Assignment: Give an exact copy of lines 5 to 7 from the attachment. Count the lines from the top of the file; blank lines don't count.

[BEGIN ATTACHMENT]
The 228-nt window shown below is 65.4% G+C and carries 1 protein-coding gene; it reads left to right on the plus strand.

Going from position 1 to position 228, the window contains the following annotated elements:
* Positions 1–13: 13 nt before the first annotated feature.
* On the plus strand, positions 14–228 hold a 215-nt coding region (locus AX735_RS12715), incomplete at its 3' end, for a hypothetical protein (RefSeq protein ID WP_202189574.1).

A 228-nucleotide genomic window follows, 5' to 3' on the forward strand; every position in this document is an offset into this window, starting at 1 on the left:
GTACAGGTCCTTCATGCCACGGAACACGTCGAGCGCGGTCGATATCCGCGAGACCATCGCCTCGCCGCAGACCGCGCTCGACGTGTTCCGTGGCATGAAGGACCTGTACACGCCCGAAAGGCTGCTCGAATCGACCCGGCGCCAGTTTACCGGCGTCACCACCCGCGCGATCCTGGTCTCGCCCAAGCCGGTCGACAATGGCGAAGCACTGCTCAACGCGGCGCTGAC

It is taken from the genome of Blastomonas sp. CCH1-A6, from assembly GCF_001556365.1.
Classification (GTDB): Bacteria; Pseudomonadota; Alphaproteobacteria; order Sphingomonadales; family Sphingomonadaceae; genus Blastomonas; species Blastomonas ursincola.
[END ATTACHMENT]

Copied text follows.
A 228-nucleotide genomic window follows, 5' to 3' on the forward strand; every position in this document is an offset into this window, starting at 1 on the left:
GTACAGGTCCTTCATGCCACGGAACACGTCGAGCGCGGTCGATATCCGCGAGACCATCGCCTCGCCGCAGACCGCGCTCGACGTGTTCCGTGGCATGAAGGACCTGTACACGCCCGAAAGGCTGCTCGAATCGACCCGGCGCCAGTTTACCGGCGTCACCACCCGCGCGATCCTGGTCTCGCCCAAGCCGGTCGACAATGGCGAAGCACTGCTCAACGCGGCGCTGAC

It is taken from the genome of Blastomonas sp. CCH1-A6, from assembly GCF_001556365.1.